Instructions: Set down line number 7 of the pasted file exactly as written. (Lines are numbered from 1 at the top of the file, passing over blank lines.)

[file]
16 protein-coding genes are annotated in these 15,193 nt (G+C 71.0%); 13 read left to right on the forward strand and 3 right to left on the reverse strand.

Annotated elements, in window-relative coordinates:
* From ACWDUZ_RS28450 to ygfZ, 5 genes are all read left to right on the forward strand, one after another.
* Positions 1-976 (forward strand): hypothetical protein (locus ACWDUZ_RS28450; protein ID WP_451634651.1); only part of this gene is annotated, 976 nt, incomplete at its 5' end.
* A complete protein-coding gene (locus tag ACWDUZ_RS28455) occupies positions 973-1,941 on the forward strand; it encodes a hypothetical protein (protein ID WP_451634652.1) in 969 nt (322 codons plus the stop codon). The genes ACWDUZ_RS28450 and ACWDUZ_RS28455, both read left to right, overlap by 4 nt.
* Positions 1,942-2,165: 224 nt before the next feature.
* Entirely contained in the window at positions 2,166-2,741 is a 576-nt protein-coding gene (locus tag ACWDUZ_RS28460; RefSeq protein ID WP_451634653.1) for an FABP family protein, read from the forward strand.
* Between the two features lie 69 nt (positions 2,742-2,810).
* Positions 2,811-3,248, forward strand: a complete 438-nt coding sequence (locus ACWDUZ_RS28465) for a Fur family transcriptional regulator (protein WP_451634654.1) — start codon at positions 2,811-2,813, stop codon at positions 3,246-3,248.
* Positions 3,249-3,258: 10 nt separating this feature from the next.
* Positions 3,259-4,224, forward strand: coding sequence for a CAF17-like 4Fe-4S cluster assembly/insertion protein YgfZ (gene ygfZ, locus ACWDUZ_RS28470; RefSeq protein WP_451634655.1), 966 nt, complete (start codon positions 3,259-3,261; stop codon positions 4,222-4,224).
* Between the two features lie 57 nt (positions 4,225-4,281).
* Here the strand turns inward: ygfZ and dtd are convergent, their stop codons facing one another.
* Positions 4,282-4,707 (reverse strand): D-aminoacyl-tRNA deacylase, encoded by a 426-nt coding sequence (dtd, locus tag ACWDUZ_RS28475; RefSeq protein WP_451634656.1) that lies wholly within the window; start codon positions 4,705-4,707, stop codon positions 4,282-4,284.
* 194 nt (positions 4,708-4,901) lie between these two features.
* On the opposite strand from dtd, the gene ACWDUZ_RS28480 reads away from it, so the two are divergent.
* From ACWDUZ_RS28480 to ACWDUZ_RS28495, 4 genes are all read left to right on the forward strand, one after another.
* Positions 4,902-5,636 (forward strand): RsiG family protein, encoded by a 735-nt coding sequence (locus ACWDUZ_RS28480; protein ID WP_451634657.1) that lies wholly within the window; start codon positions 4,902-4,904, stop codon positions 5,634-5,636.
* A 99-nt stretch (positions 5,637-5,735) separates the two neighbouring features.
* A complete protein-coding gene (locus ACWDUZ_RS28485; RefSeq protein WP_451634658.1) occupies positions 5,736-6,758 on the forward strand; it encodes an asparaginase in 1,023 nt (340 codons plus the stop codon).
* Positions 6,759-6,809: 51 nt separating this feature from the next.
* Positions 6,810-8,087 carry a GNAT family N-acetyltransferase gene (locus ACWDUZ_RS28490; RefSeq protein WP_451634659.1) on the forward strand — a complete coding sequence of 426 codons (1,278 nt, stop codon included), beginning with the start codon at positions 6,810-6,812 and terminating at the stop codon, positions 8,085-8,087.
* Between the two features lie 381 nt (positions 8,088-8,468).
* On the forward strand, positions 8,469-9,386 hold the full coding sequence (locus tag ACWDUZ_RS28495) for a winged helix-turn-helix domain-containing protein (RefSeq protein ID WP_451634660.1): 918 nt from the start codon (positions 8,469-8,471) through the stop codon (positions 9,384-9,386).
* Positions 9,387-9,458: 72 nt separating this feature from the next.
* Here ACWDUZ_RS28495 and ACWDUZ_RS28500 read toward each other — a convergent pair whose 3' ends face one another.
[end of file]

* Entirely contained in the window at positions 2,166-2,741 is a 576-nt protein-coding gene (locus tag ACWDUZ_RS28460; RefSeq protein ID WP_451634653.1) for an FABP family protein, read from the forward strand.